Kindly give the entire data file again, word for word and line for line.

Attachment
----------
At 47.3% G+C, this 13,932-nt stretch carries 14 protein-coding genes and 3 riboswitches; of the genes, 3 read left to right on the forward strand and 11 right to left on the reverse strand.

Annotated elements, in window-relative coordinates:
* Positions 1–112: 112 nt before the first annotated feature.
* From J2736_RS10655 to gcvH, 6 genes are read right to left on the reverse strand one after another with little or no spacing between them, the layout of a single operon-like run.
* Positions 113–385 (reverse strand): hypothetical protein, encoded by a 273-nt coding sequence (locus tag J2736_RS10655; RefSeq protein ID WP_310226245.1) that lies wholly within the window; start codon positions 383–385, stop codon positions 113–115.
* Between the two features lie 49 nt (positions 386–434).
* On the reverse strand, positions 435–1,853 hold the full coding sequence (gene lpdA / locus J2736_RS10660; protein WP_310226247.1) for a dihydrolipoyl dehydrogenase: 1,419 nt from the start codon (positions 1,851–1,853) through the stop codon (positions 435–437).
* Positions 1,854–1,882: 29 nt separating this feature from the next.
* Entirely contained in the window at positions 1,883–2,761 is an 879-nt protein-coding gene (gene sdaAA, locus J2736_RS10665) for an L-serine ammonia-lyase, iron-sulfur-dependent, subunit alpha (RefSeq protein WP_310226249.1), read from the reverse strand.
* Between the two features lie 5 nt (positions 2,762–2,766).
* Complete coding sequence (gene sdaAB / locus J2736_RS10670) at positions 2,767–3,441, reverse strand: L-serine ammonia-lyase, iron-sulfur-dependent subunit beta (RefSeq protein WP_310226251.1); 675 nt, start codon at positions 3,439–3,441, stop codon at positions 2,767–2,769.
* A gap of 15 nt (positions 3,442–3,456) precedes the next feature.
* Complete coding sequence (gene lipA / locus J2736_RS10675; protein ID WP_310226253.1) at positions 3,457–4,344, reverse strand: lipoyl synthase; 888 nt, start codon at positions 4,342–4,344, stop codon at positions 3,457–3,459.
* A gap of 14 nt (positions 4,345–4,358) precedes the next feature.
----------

At 47.3% G+C, this 13,932-nt stretch carries 14 protein-coding genes and 3 riboswitches; of the genes, 3 read left to right on the forward strand and 11 right to left on the reverse strand.

Annotated elements, in window-relative coordinates:
* Positions 1–112: 112 nt before the first annotated feature.
* From J2736_RS10655 to gcvH, 6 genes are read right to left on the reverse strand one after another with little or no spacing between them, the layout of a single operon-like run.
* Positions 113–385 (reverse strand): hypothetical protein, encoded by a 273-nt coding sequence (locus tag J2736_RS10655; RefSeq protein ID WP_310226245.1) that lies wholly within the window; start codon positions 383–385, stop codon positions 113–115.
* Between the two features lie 49 nt (positions 386–434).
* On the reverse strand, positions 435–1,853 hold the full coding sequence (gene lpdA / locus J2736_RS10660; protein WP_310226247.1) for a dihydrolipoyl dehydrogenase: 1,419 nt from the start codon (positions 1,851–1,853) through the stop codon (positions 435–437).
* Positions 1,854–1,882: 29 nt separating this feature from the next.
* Entirely contained in the window at positions 1,883–2,761 is an 879-nt protein-coding gene (gene sdaAA, locus J2736_RS10665) for an L-serine ammonia-lyase, iron-sulfur-dependent, subunit alpha (RefSeq protein WP_310226249.1), read from the reverse strand.
* Between the two features lie 5 nt (positions 2,762–2,766).
* Complete coding sequence (gene sdaAB / locus J2736_RS10670) at positions 2,767–3,441, reverse strand: L-serine ammonia-lyase, iron-sulfur-dependent subunit beta (RefSeq protein WP_310226251.1); 675 nt, start codon at positions 3,439–3,441, stop codon at positions 2,767–2,769.
* A gap of 15 nt (positions 3,442–3,456) precedes the next feature.
* Complete coding sequence (gene lipA / locus J2736_RS10675; protein ID WP_310226253.1) at positions 3,457–4,344, reverse strand: lipoyl synthase; 888 nt, start codon at positions 4,342–4,344, stop codon at positions 3,457–3,459.
* A gap of 14 nt (positions 4,345–4,358) precedes the next feature.